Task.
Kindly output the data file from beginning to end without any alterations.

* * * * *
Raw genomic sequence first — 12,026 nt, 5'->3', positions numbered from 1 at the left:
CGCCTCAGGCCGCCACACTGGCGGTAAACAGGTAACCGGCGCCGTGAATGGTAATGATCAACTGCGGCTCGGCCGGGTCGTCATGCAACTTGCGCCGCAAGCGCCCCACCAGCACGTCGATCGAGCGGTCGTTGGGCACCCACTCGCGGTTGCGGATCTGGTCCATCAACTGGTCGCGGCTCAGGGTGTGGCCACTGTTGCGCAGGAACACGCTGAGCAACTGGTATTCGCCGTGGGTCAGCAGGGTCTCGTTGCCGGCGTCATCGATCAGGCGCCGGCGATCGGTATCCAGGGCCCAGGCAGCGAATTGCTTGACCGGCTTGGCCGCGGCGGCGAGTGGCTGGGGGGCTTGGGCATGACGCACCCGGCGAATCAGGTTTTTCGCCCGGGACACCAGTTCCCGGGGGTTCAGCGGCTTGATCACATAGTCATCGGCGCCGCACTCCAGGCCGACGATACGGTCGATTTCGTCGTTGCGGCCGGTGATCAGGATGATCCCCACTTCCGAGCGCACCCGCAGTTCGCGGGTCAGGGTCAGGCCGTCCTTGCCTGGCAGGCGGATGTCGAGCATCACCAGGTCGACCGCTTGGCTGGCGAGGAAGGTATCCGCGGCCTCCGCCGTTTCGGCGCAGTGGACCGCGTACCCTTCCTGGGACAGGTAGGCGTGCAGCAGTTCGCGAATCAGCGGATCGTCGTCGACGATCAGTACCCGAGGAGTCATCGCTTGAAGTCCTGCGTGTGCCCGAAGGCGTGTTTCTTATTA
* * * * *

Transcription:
Raw genomic sequence first — 12,026 nt, 5'->3', positions numbered from 1 at the left:
CGCCTCAGGCCGCCACACTGGCGGTAAACAGGTAACCGGCGCCGTGAATGGTAATGATCAACTGCGGCTCGGCCGGGTCGTCATGCAACTTGCGCCGCAAGCGCCCCACCAGCACGTCGATCGAGCGGTCGTTGGGCACCCACTCGCGGTTGCGGATCTGGTCCATCAACTGGTCGCGGCTCAGGGTGTGGCCACTGTTGCGCAGGAACACGCTGAGCAACTGGTATTCGCCGTGGGTCAGCAGGGTCTCGTTGCCGGCGTCATCGATCAGGCGCCGGCGATCGGTATCCAGGGCCCAGGCAGCGAATTGCTTGACCGGCTTGGCCGCGGCGGCGAGTGGCTGGGGGGCTTGGGCATGACGCACCCGGCGAATCAGGTTTTTCGCCCGGGACACCAGTTCCCGGGGGTTCAGCGGCTTGATCACATAGTCATCGGCGCCGCACTCCAGGCCGACGATACGGTCGATTTCGTCGTTGCGGCCGGTGATCAGGATGATCCCCACTTCCGAGCGCACCCGCAGTTCGCGGGTCAGGGTCAGGCCGTCCTTGCCTGGCAGGCGGATGTCGAGCATCACCAGGTCGACCGCTTGGCTGGCGAGGAAGGTATCCGCGGCCTCCGCCGTTTCGGCGCAGTGGACCGCGTACCCTTCCTGGGACAGGTAGGCGTGCAGCAGTTCGCGAATCAGCGGATCGTCGTCGACGATCAGTACCCGAGGAGTCATCGCTTGAAGTCCTGCGTGTGCCCGAAGGCGTGTTTCTTATTA